Last December, Southern California anglers were told that catch limits would be reduced from ten to two fish. It was a drastic cut. Prior to the Pacific Fisheries Management Council meeting where the reduction was announced, I was asked by the Pew Charitable Trust to advocate the move to the sportfishing community. It was a tough decision, but I did. My rationale was that if it needed to be done to preserve the fishery, it was better than the fishery being closed to fishing at all. When the cuts came down and there wasn’t a subsequent mirror action taken by the Mexican tuna seiners, I felt cheated.

I was surprised to hear this week that the Mexican tuna seiner companies have agreed to withdraw from the fishery for five years. Read the details in this article from Undercurrent News.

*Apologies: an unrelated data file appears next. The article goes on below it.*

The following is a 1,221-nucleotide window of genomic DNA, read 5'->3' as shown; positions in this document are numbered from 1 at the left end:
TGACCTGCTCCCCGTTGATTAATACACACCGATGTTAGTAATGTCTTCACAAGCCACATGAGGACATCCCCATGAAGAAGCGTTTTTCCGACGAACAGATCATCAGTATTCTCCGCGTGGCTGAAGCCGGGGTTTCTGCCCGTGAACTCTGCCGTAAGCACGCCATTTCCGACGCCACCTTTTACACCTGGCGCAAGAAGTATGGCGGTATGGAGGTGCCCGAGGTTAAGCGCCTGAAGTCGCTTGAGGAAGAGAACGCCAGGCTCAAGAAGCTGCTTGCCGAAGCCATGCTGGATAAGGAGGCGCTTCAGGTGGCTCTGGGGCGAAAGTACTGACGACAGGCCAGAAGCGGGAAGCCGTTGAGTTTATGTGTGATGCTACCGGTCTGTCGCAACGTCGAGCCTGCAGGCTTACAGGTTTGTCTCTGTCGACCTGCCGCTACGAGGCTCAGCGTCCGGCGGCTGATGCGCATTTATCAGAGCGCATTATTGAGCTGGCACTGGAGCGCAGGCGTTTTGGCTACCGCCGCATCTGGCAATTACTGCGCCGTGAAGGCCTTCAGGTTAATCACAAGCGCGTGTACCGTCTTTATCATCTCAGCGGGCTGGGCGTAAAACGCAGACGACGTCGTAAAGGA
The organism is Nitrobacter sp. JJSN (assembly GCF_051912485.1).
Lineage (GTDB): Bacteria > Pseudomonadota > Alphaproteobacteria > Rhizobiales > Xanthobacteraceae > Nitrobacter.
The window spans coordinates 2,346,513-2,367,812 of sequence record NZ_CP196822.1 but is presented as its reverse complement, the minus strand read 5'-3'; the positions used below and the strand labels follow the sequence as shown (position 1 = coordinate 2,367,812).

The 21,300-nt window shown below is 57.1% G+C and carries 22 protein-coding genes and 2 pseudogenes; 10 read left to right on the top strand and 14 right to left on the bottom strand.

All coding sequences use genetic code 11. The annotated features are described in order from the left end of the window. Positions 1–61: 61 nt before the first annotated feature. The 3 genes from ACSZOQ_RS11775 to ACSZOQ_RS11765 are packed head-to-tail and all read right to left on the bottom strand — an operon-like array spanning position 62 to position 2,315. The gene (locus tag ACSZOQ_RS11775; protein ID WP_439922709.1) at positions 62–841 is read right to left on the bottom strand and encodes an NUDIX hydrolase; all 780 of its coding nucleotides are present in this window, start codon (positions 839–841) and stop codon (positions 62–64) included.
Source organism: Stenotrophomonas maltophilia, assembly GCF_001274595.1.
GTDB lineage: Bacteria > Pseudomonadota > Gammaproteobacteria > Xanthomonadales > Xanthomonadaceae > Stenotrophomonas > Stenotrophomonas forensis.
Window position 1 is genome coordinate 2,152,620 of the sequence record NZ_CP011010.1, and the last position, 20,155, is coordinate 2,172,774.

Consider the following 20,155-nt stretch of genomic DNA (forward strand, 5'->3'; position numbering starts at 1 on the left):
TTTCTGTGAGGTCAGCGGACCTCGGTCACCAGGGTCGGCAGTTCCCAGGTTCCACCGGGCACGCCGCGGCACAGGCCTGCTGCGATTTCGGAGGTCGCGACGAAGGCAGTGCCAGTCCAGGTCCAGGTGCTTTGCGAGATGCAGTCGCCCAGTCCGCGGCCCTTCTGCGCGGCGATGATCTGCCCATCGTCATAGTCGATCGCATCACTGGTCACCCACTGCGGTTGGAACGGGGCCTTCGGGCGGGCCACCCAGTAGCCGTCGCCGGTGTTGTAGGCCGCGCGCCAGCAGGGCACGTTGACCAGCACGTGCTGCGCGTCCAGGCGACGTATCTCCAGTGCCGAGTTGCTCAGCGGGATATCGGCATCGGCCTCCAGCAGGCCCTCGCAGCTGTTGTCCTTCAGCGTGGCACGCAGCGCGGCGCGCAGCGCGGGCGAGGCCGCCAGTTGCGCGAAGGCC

tunapen_onecooltunaMembers of the Pacific Alliance for Sustainable Tuna (PAST) have committed to withdrawing from fishing Pacific bluefin tuna for the next five years, including the 2015 season.

The fishing companies — Grupomar, Herdez Del Fuerte, Pesca Azteca, and Procesa — were accepted for Marine Stewardship Council (MSC) full assessment in skipjack and yellowfin tuna fisheries in November 2014.

The firms, representing 93% of total tuna production in Mexico, believe they have demonstrated their “continued leadership in sustainability” with the move.

The members of the Alliance made this voluntary decision after working with Mexico’s National Commission for Fisheries and Aquaculture (CONAPESCA) and National Fisheries Institute (INAPESCA), as well as scientific experts at the InterAmerican Tropical Tuna Commission (IATTC), to develop a strategy for the recovery of bluefin, which faces severe pressure from overfishing, and to continue to advance Mexico’s position as a leader in sustainable fisheries, PAST said.

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Photos: So Cal Salty (top); One Cool Tuna (above)